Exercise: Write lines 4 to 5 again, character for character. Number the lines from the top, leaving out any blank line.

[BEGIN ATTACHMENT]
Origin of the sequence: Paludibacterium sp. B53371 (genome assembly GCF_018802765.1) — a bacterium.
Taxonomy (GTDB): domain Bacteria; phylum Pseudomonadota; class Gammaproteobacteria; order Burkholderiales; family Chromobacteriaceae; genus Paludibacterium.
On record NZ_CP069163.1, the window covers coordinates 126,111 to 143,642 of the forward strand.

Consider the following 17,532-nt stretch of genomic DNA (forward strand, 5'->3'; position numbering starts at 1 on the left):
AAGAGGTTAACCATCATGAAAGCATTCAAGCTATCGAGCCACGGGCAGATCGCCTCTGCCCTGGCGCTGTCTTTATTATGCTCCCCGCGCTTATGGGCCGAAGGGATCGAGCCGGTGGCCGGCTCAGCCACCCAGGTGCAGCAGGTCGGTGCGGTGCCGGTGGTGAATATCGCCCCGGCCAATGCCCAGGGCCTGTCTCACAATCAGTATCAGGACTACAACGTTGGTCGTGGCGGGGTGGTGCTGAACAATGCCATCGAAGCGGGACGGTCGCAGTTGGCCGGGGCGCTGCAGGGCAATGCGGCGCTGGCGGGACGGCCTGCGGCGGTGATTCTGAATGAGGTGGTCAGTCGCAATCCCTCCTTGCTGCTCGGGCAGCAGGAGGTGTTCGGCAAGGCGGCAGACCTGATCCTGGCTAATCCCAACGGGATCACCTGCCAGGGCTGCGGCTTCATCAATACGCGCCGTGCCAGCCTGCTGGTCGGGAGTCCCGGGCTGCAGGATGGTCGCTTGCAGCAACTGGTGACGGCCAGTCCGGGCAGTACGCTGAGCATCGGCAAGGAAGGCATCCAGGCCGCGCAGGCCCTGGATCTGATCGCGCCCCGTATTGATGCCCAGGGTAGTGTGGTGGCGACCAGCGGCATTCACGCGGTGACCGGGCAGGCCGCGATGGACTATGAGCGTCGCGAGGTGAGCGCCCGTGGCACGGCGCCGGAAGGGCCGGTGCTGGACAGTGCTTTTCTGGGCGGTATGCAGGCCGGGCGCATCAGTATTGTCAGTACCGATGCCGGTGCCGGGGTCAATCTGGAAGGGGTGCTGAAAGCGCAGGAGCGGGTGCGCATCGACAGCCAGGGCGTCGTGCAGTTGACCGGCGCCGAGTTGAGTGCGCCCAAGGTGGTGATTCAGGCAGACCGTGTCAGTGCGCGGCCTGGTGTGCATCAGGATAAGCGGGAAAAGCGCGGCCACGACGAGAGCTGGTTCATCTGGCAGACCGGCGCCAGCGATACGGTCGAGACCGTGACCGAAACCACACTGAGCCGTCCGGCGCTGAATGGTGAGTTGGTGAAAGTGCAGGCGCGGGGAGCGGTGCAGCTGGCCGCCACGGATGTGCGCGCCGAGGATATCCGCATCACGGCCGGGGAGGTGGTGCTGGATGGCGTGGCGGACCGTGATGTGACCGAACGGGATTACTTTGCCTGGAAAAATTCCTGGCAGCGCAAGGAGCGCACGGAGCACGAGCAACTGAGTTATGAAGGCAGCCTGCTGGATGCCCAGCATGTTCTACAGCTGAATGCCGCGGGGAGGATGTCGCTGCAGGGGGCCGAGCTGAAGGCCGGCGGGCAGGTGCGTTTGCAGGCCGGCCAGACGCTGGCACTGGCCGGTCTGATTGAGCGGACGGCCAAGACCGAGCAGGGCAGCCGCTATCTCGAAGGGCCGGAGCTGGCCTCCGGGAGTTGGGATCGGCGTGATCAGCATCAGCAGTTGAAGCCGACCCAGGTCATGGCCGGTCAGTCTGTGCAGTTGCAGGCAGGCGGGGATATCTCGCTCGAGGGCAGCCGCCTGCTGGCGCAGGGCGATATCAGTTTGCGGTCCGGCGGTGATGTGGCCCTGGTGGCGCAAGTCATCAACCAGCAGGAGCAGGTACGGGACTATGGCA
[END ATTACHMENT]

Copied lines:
Consider the following 17,532-nt stretch of genomic DNA (forward strand, 5'->3'; position numbering starts at 1 on the left):
AAGAGGTTAACCATCATGAAAGCATTCAAGCTATCGAGCCACGGGCAGATCGCCTCTGCCCTGGCGCTGTCTTTATTATGCTCCCCGCGCTTATGGGCCGAAGGGATCGAGCCGGTGGCCGGCTCAGCCACCCAGGTGCAGCAGGTCGGTGCGGTGCCGGTGGTGAATATCGCCCCGGCCAATGCCCAGGGCCTGTCTCACAATCAGTATCAGGACTACAACGTTGGTCGTGGCGGGGTGGTGCTGAACAATGCCATCGAAGCGGGACGGTCGCAGTTGGCCGGGGCGCTGCAGGGCAATGCGGCGCTGGCGGGACGGCCTGCGGCGGTGATTCTGAATGAGGTGGTCAGTCGCAATCCCTCCTTGCTGCTCGGGCAGCAGGAGGTGTTCGGCAAGGCGGCAGACCTGATCCTGGCTAATCCCAACGGGATCACCTGCCAGGGCTGCGGCTTCATCAATACGCGCCGTGCCAGCCTGCTGGTCGGGAGTCCCGGGCTGCAGGATGGTCGCTTGCAGCAACTGGTGACGGCCAGTCCGGGCAGTACGCTGAGCATCGGCAAGGAAGGCATCCAGGCCGCGCAGGCCCTGGATCTGATCGCGCCCCGTATTGATGCCCAGGGTAGTGTGGTGGCGACCAGCGGCATTCACGCGGTGACCGGGCAGGCCGCGATGGACTATGAGCGTCGCGAGGTGAGCGCCCGTGGCACGGCGCCGGAAGGGCCGGTGCTGGACAGTGCTTTTCTGGGCGGTATGCAGGCCGGGCGCATCAGTATTGTCAGTACCGATGCCGGTGCCGGGGTCAATCTGGAAGGGGTGCTGAAAGCGCAGGAGCGGGTGCGCATCGACAGCCAGGGCGTCGTGCAGTTGACCGGCGCCGAGTTGAGTGCGCCCAAGGTGGTGATTCAGGCAGACCGTGTCAGTGCGCGGCCTGGTGTGCATCAGGATAAGCGGGAAAAGCGCGGCCACGACGAGAGCTGGTTCATCTGGCAGACCGGCGCCAGCGATACGGTCGAGACCGTGACCGAAACCACACTGAGCCGTCCGGCGCTGAATGGTGAGTTGGTGAAAGTGCAGGCGCGGGGAGCGGTGCAGCTGGCCGCCACGGATGTGCGCGCCGAGGATATCCGCATCACGGCCGGGGAGGTGGTGCTGGATGGCGTGGCGGACCGTGATGTGACCGAACGGGATTACTTTGCCTGGAAAAATTCCTGGCAGCGCAAGGAGCGCACGGAGCACGAGCAACTGAGTTATGAAGGCAGCCTGCTGGATGCCCAGCATGTTCTACAGCTGAATGCCGCGGGGAGGATGTCGCTGCAGGGGGCCGAGCTGAAGGCCGGCGGGCAGGTGCGTTTGCAGGCCGGCCAGACGCTGGCACTGGCCGGTCTGATTGAGCGGACGGCCAAGACCGAGCAGGGCAGCCGCTATCTCGAAGGGCCGGAGCTGGCCTCCGGGAGTTGGGATCGGCGTGATCAGCATCAGCAGTTGAAGCCGACCCAGGTCATGGCCGGTCAGTCTGTGCAGTTGCAGGCAGGCGGGGATATCTCGCTCGAGGGCAGCCGCCTGCTGGCGCAGGGCGATATCAGTTTGCGGTCCGGCGGTGATGTGGCCCTGGTGGCGCAAGTCATCAACCAGCAGGAGCAGGTACGGGACTATGGCA